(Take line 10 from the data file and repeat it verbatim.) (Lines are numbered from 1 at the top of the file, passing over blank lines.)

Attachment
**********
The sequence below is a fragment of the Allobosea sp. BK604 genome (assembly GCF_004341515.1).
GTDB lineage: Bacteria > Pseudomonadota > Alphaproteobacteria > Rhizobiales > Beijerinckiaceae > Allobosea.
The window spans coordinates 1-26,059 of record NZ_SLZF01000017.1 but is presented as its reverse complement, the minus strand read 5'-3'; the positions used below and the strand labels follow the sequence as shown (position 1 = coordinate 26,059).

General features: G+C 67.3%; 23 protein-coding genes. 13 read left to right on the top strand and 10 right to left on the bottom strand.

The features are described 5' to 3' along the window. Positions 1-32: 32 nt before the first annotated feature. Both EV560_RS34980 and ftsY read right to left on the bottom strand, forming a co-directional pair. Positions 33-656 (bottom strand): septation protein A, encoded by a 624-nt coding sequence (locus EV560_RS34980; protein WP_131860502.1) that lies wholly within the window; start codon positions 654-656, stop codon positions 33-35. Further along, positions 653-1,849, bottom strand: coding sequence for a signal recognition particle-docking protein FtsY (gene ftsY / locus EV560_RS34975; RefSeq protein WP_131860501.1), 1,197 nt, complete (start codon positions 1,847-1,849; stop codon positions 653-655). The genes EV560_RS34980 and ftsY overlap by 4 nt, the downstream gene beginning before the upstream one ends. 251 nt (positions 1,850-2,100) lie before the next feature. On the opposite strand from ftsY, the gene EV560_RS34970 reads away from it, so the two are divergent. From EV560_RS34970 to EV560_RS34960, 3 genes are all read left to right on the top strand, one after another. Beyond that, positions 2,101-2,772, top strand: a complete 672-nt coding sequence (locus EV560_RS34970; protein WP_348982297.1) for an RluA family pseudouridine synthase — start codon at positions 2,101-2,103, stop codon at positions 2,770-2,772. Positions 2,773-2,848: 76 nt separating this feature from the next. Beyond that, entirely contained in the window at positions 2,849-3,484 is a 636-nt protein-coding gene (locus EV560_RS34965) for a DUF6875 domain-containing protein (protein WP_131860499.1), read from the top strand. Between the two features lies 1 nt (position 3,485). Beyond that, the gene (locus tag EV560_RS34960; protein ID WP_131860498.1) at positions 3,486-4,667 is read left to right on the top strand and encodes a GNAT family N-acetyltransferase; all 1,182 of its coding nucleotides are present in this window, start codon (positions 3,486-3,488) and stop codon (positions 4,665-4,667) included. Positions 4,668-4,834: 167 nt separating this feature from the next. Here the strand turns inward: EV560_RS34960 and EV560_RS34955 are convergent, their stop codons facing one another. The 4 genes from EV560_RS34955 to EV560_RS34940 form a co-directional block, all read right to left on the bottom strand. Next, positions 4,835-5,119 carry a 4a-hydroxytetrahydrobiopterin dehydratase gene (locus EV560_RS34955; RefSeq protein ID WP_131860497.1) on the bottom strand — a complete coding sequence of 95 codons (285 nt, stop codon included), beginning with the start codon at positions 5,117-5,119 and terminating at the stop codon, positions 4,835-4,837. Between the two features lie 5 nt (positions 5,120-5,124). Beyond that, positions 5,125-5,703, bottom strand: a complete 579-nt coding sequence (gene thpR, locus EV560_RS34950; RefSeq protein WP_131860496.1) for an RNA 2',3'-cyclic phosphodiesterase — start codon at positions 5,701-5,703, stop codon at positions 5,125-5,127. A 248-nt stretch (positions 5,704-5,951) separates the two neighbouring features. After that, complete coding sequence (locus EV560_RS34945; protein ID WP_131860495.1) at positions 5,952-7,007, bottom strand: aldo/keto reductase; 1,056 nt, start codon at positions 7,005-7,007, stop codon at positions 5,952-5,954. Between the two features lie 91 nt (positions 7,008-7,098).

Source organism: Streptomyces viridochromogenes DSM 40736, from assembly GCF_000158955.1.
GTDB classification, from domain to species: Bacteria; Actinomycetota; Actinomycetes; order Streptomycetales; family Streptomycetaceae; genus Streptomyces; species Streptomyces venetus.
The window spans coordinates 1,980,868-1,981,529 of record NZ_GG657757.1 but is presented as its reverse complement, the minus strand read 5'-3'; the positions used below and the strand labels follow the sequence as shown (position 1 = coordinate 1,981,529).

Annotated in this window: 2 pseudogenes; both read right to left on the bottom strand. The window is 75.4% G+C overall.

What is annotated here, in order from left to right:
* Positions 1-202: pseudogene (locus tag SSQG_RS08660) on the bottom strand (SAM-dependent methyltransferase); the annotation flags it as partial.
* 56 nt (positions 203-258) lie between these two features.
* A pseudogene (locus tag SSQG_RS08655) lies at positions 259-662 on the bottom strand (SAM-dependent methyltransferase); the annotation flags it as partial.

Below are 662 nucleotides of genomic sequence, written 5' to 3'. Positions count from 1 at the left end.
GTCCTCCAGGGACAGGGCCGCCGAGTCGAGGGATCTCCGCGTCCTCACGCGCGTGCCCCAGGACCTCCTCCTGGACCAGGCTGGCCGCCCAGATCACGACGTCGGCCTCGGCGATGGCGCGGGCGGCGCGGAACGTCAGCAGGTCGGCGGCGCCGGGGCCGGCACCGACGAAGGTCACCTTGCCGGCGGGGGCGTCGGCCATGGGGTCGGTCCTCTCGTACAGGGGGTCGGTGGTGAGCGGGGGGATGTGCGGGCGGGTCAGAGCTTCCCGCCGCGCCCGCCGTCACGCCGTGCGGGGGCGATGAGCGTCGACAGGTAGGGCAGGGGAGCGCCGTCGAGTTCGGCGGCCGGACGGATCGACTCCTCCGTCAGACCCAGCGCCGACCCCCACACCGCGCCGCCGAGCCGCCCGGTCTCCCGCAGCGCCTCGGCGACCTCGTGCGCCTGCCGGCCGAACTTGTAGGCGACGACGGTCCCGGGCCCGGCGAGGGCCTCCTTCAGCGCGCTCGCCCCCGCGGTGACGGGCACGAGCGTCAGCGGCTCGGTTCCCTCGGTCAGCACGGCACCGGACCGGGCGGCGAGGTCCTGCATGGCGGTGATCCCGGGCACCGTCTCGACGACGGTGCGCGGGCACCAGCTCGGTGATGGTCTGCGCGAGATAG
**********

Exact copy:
What is annotated here, in order from left to right: